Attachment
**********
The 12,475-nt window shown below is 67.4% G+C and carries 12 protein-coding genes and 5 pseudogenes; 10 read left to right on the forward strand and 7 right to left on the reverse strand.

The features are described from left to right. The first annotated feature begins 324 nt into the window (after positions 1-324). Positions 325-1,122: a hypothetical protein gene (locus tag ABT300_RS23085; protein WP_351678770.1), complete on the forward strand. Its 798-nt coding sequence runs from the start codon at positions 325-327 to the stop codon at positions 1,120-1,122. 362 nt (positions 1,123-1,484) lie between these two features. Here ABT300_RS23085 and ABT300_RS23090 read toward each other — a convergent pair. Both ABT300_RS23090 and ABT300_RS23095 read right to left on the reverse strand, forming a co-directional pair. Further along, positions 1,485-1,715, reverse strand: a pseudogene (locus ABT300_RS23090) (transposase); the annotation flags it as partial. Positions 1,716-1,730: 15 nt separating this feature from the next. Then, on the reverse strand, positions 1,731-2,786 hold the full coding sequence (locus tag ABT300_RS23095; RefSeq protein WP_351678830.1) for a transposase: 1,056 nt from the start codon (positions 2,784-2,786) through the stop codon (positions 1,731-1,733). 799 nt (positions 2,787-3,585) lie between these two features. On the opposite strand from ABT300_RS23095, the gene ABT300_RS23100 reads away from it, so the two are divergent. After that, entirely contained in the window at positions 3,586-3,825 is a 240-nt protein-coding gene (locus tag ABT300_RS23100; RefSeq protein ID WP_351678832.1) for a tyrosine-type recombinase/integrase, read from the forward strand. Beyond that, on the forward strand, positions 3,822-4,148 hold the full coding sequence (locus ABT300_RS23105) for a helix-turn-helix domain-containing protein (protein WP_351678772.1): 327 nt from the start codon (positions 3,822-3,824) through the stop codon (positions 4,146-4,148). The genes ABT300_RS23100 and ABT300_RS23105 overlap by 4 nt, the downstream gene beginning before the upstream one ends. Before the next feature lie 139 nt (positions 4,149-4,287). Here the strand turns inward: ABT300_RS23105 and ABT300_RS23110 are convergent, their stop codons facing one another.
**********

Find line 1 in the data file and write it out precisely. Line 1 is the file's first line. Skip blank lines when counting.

The 12,475-nt window shown below is 67.4% G+C and carries 12 protein-coding genes and 5 pseudogenes; 10 read left to right on the forward strand and 7 right to left on the reverse strand.